Friday, 20 April 2012

Savouring the savouries



Before I commence with this post - which is concerned with my new-found passion for savoury bakes - I must add a brief addendum to my last blog entry; I seem to remember discussing with great confidence my macaroon adventure at Leith's Cookery School. I even posted a photo of several healthy-looking pastel-hued meringue discs laid neatly upon a tray to illustrate it. I might have been ever so slightly smug about it.

Well, to the right here you will see what happened when I attempted to make them at home. A catastrophe. So much went wrong that it is barely worth raking over the details. And thankfully, enough time has elapsed now for me to no longer reach for the Prozac at the memory of it. Suffice to say though: Never try and judge the temperature of a sugar syrup for use in an Italian meringue by staring at it and waving your hand over the pan to see how hot it feels - you need the necessary equipment; don't mix the almond and egg-white for around half the allotted time that you were CATEGORICALLY told it would take to get it right. And don't try and squeeze the macaroon mixture out onto the tray through a piping bag with a nozzle that an emaciated ant would struggle to crawl through.

There is a lesson in here somewhere, though. Learned the hard way, but learned nonetheless: Stick to what you're good at. Know your style, and be true to yourself. If not in life, at the very least when you're making cakes.

Which brings me back - with a huge sigh of relief - to muffins and tarts.

The words Savoury and Cake, when fused together, produce something of an oxymoron in my mind. I've experimented with the concept quite often with varying results; Ottolenghi's Gruyere and Rosemary loaf cake was delicious, though I'd almost put it in the bread category, as it worked best with a dollop of butter. I tried a few savoury muffins from my go-to muffin recipe book for the Christmas Oakstock market in Harlesden that I sell at once a month. They sounded great on paper - Brie, red onion and fig, and pear, date and Stilton, but were less successful than expected, and a bit stodgy. In theory, muffin batter is a great enabler for most fillings and toppings, but getting the balance right is still a challenge. I can state here and now that I will never be labouring over a smoked mackerel, courgette, tomato, olive and basil muffin as recommended in one recipe book. Uh-uh. No way.

And as for savoury cakes. One of my favourite people in the world, Hugh Fearnley-Whittingstall devoted a whole Guardian column a few months back, to the joy of them, but I remain unconvinced. There is something not quite right about a 20cm round cake with bits of pepper and tomato in it. For me, you see something shaped like a cake and you expect to eat something that tastes like a cake as well . I'm all for a bit of experimentation, and regularly use butternut squash, beetroot and various other root veg in my baking, but that is much more a textural thing, plus the obvious advantage of reducing the calorie count. I just don't like any kind of food that talks in riddles. (The whole concept of molecular cooking is revolting to me. I would rather eat an apple, than a green shiny orb that has been conjured up in some kind of kitchen laboratory to taste like an apple. What in God's name is the point of that?)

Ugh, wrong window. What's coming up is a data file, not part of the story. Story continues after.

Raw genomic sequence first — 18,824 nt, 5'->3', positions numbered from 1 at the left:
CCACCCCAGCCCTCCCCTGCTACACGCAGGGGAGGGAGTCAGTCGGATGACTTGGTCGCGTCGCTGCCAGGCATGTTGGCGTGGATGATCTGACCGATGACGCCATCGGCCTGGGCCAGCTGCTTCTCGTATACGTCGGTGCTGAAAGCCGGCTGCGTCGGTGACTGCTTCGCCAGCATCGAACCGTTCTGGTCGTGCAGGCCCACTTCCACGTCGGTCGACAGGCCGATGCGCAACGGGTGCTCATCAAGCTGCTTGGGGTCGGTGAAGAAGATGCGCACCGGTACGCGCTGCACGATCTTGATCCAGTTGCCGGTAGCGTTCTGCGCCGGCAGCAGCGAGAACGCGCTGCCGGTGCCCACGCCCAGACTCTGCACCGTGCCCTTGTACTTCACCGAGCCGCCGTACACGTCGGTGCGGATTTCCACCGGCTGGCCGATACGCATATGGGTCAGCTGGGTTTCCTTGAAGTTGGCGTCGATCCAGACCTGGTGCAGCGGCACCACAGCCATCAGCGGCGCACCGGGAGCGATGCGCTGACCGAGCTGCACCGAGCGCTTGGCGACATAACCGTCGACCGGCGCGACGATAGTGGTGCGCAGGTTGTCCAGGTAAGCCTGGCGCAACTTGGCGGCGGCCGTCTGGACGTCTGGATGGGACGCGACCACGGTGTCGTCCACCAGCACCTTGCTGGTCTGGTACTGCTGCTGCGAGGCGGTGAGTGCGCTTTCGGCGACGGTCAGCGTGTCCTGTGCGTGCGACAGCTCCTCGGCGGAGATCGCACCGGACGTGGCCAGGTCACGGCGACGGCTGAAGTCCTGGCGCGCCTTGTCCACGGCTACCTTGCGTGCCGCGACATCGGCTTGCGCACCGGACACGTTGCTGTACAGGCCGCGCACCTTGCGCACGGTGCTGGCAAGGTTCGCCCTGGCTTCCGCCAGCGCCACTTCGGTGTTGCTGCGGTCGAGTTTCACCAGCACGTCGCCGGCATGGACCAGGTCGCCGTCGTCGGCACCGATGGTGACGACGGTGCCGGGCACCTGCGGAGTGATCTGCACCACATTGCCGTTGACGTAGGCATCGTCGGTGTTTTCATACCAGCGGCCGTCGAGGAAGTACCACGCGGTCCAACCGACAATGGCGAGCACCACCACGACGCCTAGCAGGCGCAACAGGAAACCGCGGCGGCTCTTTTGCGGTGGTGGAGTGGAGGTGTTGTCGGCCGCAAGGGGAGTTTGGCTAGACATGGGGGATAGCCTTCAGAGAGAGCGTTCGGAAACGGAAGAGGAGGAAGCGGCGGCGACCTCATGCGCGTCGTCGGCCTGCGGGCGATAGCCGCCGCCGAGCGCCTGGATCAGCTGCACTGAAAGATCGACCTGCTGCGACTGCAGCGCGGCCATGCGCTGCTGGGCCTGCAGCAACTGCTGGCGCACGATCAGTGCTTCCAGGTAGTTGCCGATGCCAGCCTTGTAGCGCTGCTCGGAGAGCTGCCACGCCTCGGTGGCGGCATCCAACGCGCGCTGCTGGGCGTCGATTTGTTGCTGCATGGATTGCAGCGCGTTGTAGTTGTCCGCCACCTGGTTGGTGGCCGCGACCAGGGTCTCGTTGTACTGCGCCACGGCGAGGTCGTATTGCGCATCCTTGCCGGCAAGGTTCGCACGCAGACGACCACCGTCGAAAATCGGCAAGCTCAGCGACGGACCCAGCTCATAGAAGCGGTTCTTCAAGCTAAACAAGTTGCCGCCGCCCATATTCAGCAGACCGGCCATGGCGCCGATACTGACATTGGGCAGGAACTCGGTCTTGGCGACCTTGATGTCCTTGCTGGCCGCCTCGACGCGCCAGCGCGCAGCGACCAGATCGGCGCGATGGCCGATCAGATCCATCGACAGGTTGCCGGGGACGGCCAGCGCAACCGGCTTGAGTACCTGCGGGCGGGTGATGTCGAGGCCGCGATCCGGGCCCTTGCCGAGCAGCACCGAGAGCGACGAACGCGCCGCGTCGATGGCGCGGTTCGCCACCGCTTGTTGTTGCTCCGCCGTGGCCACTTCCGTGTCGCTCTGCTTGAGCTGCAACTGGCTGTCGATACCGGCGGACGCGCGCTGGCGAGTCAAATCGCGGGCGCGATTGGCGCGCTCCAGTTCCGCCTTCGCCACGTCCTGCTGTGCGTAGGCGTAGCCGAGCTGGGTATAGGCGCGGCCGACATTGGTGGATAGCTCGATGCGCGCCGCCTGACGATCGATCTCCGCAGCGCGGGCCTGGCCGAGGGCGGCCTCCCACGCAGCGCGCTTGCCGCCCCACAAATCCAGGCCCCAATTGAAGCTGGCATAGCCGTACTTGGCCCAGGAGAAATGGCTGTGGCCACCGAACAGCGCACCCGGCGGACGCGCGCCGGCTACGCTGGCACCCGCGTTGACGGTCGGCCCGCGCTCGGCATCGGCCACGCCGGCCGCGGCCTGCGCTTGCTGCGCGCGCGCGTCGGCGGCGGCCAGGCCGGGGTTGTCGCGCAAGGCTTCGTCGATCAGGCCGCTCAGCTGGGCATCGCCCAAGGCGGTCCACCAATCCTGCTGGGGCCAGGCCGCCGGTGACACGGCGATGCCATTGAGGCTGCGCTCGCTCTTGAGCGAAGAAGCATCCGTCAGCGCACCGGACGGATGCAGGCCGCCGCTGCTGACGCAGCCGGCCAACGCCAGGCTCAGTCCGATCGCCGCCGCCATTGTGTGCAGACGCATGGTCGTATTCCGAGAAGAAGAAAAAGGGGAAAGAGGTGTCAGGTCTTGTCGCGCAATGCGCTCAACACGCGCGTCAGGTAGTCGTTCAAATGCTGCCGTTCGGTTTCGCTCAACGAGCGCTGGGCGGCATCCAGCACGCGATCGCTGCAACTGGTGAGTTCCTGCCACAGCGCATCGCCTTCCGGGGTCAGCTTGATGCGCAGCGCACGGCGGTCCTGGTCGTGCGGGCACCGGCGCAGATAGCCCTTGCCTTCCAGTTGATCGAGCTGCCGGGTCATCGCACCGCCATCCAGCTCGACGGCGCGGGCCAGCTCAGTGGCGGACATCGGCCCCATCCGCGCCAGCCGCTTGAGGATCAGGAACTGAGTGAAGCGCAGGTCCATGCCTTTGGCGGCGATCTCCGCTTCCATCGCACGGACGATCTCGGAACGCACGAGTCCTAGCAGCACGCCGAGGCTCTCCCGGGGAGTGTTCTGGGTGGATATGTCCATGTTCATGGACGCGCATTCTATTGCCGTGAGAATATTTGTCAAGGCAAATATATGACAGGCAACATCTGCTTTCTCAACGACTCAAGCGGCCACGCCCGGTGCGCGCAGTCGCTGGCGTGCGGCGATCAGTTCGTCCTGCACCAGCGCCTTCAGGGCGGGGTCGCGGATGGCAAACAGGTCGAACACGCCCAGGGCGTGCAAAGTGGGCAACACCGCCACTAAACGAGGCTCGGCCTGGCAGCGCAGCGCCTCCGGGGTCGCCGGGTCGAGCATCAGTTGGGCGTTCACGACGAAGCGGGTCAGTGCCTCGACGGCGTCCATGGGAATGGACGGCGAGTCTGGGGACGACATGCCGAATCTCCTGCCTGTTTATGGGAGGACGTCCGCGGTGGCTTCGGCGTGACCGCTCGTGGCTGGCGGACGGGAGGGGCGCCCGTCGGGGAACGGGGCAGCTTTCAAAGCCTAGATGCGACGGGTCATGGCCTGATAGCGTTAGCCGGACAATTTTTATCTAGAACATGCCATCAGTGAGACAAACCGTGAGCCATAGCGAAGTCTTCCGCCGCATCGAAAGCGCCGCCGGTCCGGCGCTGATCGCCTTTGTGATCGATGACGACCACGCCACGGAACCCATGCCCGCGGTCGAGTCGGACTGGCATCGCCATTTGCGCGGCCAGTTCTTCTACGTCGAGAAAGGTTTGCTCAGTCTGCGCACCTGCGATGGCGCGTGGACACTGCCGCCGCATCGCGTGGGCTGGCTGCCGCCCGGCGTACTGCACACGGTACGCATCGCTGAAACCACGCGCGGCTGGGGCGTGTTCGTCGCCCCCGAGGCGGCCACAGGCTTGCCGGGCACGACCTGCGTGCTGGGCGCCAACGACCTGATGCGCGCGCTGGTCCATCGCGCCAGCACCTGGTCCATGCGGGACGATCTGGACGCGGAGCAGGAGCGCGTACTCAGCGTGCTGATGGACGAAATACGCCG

Last month I was selling at a private view for an art show in Willesden (www.harlesdengallery.co.uk). Gabriel, who runs the gallery, suggested that as most of the attendees would be arriving straight from work, it might be worth having something more supper-like on offer to satiate their early evening hunger. So with this in mind, I pulled out a few ideas that I thought would fit the bill - carrot, spinach and cumin muffins, a Gruyere and onion tart with a caraway seed crust (pictured above) and some courgette and Mozzarella frittata-style muffins (all in addition to the usual chocolate cakes, brownies etc. I'm not that fickle)

They were great fun to make, though the endless peeling, chopping and sauteing of various vegetables was more like preparing dinner for the kids and was quite knackering. But the smells emanating from the oven were glorious, and the results were absolutely yummy. The response was great too - lots to think about when I finally get around to getting my regular pitch organised. I would add to this burgeoning repertoire the spicy blackened corn and polenta muffins that I make quite often - an Ottolenghi recipe again, and really special.

It's a weird one, this. I'm not a confident cook, and have always made a rather mercenary point of ensuring that I share my home with someone who would feed me well - be it boyfriends, roomies or lodgers (one of them probably over-stayed his welcome by about a year, due to his astonishingly good spaghetti vongole). So when I venture out of my comfort zone, I pay slavish attention to whichever recipe I'm using having little confidence in my own ability to judge the balance of flavours by instinct. But somehow incorporating main-course ingredients into my baking doesn't make it seem nearly so scary, and frankly I'm feeling rather inspired. I'm perving over as many interesting meat and veg combo's these days, as I am nuts and chocolate.

So easy too. Here's those carrot, spinach and cumin muffins:
http://www.guardian.co.uk/lifeandstyle/2010/jun/05/savoury-muffin-recipes-fearnley-whittingstall

It's probably just a phase though, because licking the bowl is nowhere near the rewarding experience that it is when there's butter, sugar and vanilla involved...

1 comment:

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